June 25, 2019
As a full grown adult, nothing can feel quite as vulnerable as acknowledging your dreams. Nothing can fulfill you more, and, ironically, nothing can scare you more.
For most of us, our dreams have been tucked away for a very long time.
For some of us, we might even say our dreams are long-forgotten.
But just because something has been covered up doesn't mean it deserves to be hidden — we simply haven’t found a way to bring it to the light yet!
It’s a disheartening fact that 70% of Americans hate their jobs. That statistic shows what settling looks like. When you outgrow dreaming, you outgrow valuing that part of you that is invaluable: your individuality.
Anytime we suppress a part of ourselves, we become miserable.
What’s more, anytime you feel as though you have to hide a part of yourself from someone, you begin to lose trust in that person.
Dear Maker, one of the best pieces of advice I can give you on this journey is to trust yourself enough to acknowledge who you are as a creative individual, and don’t hide it.
HOW DOES YOUR DREAM FIT INTO YOUR LIFE NOW?
Dreaming as an adult means dreaming on a practical level, as much as it does on a visionary level. As children, our dreams consisted of big picture successes piggy-backed on the most prodigious adventures our mind could conjure. The sky was the limit, and the details of how to get there—pshhhhh! What details?!
As an adult, however, when you dream of your future, your plans automatically consist of the big questions:
“HOW WILL I EVER GET THERE?”
“HOW MUCH WILL IT COST?”
“WHAT IF I FAIL?”
Start-up expenses, budget planning, market share, continuing education, and training all have to be considered when you think about one day achieving your dream. But for now, you are still dreaming… and you allow the thoughts of how you’ll get there distract you from actually trying.
Acknowledging your dream is one thing, but valuing it so that you don’t find yourself burying it again is an entirely different level in your entrepreneurial growth.
Think of it this way: When you realize your dream is not only a part of who you are, but who you have always been, you’ll be convinced that this part of your individuality is not just inescapable, it’s more than likely one of the key factors that make you, YOU!
But how do you get there, and what do you need to work on so that you can commit to realizing that dream you’ve held inside?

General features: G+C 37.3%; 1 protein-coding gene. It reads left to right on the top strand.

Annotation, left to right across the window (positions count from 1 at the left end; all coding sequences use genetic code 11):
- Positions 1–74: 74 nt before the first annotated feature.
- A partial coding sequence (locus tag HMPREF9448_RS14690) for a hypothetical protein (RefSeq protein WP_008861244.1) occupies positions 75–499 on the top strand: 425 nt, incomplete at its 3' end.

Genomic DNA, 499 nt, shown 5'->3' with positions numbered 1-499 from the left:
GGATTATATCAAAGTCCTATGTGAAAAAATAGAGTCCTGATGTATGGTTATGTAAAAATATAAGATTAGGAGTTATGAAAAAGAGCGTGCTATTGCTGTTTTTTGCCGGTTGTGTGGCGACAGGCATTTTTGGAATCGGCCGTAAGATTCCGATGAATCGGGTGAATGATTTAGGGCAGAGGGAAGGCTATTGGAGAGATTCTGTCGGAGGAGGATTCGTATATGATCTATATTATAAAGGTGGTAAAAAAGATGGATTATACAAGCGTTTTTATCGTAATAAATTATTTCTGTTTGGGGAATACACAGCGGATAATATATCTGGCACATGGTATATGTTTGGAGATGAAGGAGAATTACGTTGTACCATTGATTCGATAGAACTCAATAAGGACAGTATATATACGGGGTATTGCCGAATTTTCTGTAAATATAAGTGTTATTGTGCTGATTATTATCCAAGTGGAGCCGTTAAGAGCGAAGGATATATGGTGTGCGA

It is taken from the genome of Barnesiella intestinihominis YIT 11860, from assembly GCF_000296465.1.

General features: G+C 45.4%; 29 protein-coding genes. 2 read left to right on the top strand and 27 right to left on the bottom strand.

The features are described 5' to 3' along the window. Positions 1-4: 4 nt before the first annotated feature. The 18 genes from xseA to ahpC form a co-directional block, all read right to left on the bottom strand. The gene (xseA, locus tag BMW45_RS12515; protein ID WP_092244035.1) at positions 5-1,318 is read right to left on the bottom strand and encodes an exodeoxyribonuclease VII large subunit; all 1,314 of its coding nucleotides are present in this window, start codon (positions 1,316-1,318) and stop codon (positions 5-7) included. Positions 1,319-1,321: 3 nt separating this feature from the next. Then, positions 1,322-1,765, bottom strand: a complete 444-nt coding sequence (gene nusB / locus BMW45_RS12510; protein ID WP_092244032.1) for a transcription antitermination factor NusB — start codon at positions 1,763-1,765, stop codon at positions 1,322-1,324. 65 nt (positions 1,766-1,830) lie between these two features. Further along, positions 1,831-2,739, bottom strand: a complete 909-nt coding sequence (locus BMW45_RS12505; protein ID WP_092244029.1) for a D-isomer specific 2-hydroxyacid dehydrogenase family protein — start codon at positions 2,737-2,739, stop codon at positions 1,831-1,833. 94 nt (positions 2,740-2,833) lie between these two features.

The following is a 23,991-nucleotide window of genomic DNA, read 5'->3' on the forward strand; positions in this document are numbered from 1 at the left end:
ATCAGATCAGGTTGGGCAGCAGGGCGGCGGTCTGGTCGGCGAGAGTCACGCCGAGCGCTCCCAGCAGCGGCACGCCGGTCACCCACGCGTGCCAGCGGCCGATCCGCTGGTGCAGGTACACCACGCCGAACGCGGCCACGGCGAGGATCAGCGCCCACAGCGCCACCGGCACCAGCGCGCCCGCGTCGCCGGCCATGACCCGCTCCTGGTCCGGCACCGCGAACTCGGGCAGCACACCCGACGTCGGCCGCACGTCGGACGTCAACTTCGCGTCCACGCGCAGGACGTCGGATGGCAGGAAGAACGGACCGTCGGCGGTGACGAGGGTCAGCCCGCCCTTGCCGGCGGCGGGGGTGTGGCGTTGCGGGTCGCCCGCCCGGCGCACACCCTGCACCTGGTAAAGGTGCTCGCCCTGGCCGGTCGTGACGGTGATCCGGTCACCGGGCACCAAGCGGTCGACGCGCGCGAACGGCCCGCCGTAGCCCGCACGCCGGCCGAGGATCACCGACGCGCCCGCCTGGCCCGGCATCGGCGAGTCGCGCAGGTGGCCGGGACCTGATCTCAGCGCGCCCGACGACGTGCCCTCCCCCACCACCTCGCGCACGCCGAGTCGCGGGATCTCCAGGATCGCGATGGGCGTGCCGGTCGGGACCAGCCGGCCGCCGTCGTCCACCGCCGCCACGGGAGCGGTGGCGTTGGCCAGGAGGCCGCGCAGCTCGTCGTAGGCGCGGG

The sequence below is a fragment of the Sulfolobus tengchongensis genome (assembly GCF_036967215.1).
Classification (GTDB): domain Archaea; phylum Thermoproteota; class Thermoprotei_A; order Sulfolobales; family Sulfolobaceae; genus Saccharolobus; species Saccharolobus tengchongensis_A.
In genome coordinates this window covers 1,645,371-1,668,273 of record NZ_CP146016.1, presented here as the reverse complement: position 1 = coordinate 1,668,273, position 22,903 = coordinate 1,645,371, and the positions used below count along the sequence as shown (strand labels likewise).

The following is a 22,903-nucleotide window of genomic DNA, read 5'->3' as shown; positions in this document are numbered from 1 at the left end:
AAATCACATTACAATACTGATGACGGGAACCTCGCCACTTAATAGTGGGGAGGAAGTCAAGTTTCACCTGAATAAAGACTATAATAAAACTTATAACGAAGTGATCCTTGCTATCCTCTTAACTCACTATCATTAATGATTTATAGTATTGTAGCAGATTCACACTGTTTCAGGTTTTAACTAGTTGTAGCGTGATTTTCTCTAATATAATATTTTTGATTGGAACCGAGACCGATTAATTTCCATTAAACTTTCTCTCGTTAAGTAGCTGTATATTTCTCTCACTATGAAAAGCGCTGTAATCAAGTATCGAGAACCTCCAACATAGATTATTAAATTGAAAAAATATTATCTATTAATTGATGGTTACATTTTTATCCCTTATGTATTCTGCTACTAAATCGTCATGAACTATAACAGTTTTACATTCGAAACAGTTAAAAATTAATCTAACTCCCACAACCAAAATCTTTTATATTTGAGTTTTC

HOW TO RECONNECT WITH YOUR DREAM (AND YOURSELF)
Close your eyes and ask yourself these questions:
1) What fulfilled you more than anything when you were a child?
2) What are your fondest, most fulfilled memories as an adolescent?
3) What are you doing when you are happiest as an adult?
4) What work has fulfilled you more than any other?
You see, dear Maker, you are still that same person. You have always held the same arena of passions and talents. Over the years, they have just grown up and taken on new forms as you’ve matured.
THIS STAGE OF YOUR JOURNEY IS ABOUT GOING BACK TO YOUR FIRST LOVE.
You were born with everything you need to be fulfilled as an adult because you were made to be the person you have always been. Nothing fulfills us like working in our passions: unhidden, uncompromised, and ever-evolving.
June 11, 2019
At times, thinking too far ahead can feel like a waste of time. After all, we’ve seen that our lives have taken so many unexpected turns over the years (for better and for worse), so it can feel like sticking to a strict plan for the future seems impossible.
But, dear Maker, I’m here to say that long-term planning for your creative business isn’t actually about controlling your future, but rather being prepared for the days ahead. Much like planting and harvesting, the preparation you sow now provides for your future. The end result is never about controlling the outcome, but rather taking pride and satisfaction in every seed you plant, grow, and harvest. But like any good farmer knows, you have to plan your plantings so you can reap the best harvest.
KNOW WHERE YOU ARE SO YOU KNOW WHERE YOU’RE GOING
In Navigating Change, Gary Gore shares a valuable lesson with his readers:
“In navigating through the forest, it is fundamental to know our location before we set out in any direction. If we do not know our location, we should stay in the same general area until we know where we are. To venture out only leads to confusion, and it makes any action plan we may have developed worthless or needlessly risky, compounding the problem. Our location is who and where we are.”
The premise of your long-term plan is to flesh out the path that takes your dream from the starting point to the finish line. In your creative business, this is your tactical and operational plan, interlaced with interim goals to create a landing block.
When you start with a vision for your future, you can begin to nail down the tangible achievements your dreams are meant to be made of. First, spell out your goals and objectives within your big dream. Next, assess what roadblocks are already in place and which ones you project to come.
Most entrepreneurs find that education or training is often their number one roadblock, right before funding. What are your solutions or alternatives to these hurdles? There will always be one or the other, dear Maker. If you can’t overcome it, can you jump over it? By assessing your market, assets, opportunities, and competition you can devise a plan of action through or around these.